Dr. James Madara, vice president of the AMA, wrote a Wednesday letter to the heads of Amazon, Facebook, Google, Pinterest, Twitter and YouTube. He said that the spread of vaccine information on the internet risks undermining the sound science behind vaccines and can spark the spread of easily preventable diseases.
"With public health on the line and with social media serving as a leading source of information for the American people, we urge you to do your part to ensure that users have access to scientifically valid information on vaccinations so that they can Make informed decisions about their family's health, "Madara wrote.
Madara added that the AMA has reduced vaccination rates which threaten to "erase many years of progress that are almost eliminated and preventable diseases return."
Technical companies say they are addressing the problem
Google said in a statement that it believes that the information counteracts parents from vaccinating their children is "about".
"We have put a lot of effort into preventing erroneous data from our products ̵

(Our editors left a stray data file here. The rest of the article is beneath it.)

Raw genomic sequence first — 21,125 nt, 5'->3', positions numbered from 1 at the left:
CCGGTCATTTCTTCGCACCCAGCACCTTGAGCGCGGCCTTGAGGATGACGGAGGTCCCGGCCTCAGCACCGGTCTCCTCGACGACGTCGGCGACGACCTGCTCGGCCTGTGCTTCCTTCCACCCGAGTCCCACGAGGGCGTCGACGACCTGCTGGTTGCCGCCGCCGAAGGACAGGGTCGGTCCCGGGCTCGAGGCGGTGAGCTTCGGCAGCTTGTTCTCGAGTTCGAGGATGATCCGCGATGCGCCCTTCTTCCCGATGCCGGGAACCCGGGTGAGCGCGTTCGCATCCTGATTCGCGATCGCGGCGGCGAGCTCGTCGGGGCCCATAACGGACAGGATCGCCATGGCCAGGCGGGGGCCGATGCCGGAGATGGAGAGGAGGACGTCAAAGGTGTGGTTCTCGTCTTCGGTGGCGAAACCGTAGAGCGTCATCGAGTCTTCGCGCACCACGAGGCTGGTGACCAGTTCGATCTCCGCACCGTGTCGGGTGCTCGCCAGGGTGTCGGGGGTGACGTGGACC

1; from better search ranking algorithms, to improving our ability to transfer authoritative content, to harsher policies against revenue generation of malicious or dangerous content on YouTube," says Google .
] Facebook did not respond immediately to CNN's comment request but said on March 7 that it is working to reduce the distribution of erroneous vaccine data on the social media platform. Facebook said it plans to reduce the ranking of anti-vaccination groups and sites and reveal anti-vaccination ads.
Amazon has received AMA's letter and reviews it, confirmed a spokesman. The world's largest online marketplace offers anti-vaccination content, including books and movies.
Pinterest announced last month that it had blocked all vaccine searches from its platform. Pinterest and Twitter did not immediately respond to the request for comment.
Vaccinations are critical to public health
The head of England's national health care warned in the month that anti-vaccination "false news" on social media has strained an uptick in measles cases and a decrease in vaccination coverage .
In addition, the World Health Organization (WHO) considered vaccine doubt one of the biggest threats to global health in 2019. "Vaccination is one of the most cost-effective ways to prevent disease – it currently prevents 2-3 million deaths per year and An additional 1.5 million can be avoided if global coverage of vaccinations is improved, "the WHO said.